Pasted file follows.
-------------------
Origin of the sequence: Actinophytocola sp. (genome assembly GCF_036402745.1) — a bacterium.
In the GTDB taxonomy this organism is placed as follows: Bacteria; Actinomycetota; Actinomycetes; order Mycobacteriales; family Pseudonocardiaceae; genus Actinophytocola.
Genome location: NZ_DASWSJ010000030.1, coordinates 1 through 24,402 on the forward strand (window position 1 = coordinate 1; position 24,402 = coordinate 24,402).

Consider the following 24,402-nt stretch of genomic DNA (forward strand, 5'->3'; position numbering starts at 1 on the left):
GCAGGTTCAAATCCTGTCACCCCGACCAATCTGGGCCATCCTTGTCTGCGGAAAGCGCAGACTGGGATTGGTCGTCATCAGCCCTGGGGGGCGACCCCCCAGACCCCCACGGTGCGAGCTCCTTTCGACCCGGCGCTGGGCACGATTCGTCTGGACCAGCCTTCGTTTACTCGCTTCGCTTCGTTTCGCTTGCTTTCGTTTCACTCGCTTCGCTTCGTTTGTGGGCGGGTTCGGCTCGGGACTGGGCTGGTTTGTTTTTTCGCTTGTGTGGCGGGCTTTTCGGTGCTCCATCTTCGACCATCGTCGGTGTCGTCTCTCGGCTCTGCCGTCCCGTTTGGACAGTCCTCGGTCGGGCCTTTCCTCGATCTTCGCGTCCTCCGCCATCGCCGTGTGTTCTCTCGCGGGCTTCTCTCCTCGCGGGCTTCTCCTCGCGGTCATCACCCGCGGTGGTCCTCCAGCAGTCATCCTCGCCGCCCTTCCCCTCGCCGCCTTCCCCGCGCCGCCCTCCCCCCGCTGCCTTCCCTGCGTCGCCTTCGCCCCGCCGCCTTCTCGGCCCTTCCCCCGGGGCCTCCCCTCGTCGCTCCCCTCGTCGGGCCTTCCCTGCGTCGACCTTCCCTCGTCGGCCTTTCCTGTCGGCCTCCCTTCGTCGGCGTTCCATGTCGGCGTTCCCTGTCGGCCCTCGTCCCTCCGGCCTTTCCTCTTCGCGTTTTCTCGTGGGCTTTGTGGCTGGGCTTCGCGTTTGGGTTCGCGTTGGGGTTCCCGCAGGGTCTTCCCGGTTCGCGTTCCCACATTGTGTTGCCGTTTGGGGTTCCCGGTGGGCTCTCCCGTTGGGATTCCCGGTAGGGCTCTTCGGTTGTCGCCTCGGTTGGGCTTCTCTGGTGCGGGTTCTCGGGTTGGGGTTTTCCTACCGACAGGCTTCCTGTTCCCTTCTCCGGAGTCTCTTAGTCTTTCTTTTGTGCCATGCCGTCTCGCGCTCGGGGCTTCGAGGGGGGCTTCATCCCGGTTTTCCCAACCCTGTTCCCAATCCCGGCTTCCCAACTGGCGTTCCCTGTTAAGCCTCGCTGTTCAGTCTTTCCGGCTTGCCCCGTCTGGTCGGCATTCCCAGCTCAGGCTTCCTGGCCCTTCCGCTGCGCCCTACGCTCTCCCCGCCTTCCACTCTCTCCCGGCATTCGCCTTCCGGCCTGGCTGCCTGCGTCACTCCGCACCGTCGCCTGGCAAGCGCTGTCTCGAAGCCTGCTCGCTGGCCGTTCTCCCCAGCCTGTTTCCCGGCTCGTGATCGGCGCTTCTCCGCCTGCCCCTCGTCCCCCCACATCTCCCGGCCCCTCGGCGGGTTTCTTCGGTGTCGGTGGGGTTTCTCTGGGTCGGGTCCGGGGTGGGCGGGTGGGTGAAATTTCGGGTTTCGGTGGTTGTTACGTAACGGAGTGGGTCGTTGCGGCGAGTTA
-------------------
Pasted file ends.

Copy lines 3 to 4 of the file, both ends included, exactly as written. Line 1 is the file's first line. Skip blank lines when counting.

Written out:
Genome location: NZ_DASWSJ010000030.1, coordinates 1 through 24,402 on the forward strand (window position 1 = coordinate 1; position 24,402 = coordinate 24,402).

Consider the following 24,402-nt stretch of genomic DNA (forward strand, 5'->3'; position numbering starts at 1 on the left):